I first came across an account of this character in an American Heritage Magazine in 1963 - 64. His correct name, by the way, was Captain Robert Stobo. He was a Scottish career officers, stationed in North America (in the colony of Virginia). He was captured in a skirmish and taken to a prison up in the French colony of Quebec. Due to his rank and manners, Stobo was given permission to roam about the city of Quebec and it's environs (the French, presumably, felt that Stobo would not make an attempt to escape because Quebec was on a mountain, and the colony was over 1,000 miles from Virginia). Stobo surprised them - he actually fled, and successfully made it to Virginia.
His achievement made him the great celebrity of the moment in London. But while he was being wined and dined, he was also giving his opinion about the defenses of the town of Quebec. And here comes the mystery that so-far has not been cleared up. Did Stobo meet with General James Wolfe, who would campaign against the French in Quebec in 1759? Wolfe eventually defeated them and their leader, the Marquis of Montcalm, who (with Wolfe) died in the battle. It sounds likely that Stobo did meet Wolfe, and told him of the paths from Quebec to the Plains of Abraham outside the city, which controlled the fate of the city should the defenders get beaten there. It is very possible that the key to Wolfe's victory was given to him by Captain Robert Stobo.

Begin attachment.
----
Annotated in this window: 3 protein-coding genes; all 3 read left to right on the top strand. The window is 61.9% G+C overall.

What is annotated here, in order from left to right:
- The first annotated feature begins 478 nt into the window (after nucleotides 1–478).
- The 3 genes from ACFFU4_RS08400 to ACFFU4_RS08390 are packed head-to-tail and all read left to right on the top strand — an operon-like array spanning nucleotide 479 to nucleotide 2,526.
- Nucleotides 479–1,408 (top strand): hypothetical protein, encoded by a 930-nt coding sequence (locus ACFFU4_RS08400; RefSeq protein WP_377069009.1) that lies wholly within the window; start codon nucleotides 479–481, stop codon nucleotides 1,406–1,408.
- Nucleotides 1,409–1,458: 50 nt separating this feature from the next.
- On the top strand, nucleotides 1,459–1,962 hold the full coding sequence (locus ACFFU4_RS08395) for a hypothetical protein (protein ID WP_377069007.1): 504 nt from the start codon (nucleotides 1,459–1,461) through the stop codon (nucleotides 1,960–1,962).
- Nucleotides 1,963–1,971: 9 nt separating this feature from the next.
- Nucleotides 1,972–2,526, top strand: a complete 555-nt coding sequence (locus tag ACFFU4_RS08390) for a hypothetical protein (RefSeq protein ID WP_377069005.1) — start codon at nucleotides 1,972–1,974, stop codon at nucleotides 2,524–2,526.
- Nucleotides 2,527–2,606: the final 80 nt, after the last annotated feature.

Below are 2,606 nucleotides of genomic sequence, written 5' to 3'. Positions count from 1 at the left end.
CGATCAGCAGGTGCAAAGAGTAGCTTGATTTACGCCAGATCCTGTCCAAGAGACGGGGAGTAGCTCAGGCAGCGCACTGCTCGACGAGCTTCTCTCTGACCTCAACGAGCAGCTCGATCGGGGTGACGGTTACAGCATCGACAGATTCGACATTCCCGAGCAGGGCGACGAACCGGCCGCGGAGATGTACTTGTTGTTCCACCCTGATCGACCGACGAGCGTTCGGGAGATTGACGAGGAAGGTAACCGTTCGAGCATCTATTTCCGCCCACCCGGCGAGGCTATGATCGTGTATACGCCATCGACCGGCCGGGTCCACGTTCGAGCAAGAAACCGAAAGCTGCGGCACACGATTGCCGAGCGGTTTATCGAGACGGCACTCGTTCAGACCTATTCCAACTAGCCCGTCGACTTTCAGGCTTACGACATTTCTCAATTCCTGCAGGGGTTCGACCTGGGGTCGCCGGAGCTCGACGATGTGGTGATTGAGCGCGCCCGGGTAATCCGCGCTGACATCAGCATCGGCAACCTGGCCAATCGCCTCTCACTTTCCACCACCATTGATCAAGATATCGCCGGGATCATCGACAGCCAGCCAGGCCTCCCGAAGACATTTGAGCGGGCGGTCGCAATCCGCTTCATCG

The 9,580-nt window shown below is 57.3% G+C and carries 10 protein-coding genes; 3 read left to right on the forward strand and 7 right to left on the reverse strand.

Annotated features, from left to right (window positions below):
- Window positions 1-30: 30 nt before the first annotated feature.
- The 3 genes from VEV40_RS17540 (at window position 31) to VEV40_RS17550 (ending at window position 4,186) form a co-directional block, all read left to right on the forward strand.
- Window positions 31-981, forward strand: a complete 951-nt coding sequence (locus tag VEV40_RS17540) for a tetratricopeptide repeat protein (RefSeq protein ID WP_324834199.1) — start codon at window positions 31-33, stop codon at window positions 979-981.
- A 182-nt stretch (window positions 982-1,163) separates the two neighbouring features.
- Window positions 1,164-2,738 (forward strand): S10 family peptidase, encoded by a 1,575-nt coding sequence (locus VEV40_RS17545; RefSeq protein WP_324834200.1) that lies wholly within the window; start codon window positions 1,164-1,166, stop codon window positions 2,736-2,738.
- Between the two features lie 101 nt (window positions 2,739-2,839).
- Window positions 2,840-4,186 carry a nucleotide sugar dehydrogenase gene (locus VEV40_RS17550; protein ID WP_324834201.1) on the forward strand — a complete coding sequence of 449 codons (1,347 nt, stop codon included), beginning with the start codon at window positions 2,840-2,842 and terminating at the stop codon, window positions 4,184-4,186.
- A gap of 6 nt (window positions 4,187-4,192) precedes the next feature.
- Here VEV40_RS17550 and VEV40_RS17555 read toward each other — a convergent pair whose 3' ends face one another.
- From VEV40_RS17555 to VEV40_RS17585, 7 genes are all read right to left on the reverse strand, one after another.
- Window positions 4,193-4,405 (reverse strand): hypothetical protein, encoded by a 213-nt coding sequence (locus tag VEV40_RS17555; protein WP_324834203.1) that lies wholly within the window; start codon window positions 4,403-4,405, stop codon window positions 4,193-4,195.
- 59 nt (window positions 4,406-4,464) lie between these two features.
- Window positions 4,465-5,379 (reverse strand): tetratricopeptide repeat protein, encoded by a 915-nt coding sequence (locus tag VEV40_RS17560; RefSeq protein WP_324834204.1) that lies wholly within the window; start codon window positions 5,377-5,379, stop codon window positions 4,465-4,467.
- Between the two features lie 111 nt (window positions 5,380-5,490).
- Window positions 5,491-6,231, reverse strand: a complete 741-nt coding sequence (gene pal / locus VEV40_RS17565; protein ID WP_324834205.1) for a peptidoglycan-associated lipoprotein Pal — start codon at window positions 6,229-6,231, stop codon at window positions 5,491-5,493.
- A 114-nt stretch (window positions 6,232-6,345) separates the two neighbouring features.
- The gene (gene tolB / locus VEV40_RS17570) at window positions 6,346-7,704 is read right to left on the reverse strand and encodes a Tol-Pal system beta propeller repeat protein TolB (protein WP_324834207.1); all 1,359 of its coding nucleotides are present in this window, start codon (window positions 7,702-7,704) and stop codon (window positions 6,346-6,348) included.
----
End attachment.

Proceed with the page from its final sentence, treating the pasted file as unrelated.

Stobo was immortalized in the last novel of Scottish author Tobias Smollett, THE EXPEDITION OF HUMPHRY CLINKER, in the character of the North American traveler and warrior, Captain Lishmahayo. Stobo's own end was a tragic one. In 1774, in a fit of despondency, Stobo committed suicide in his barracks in London.
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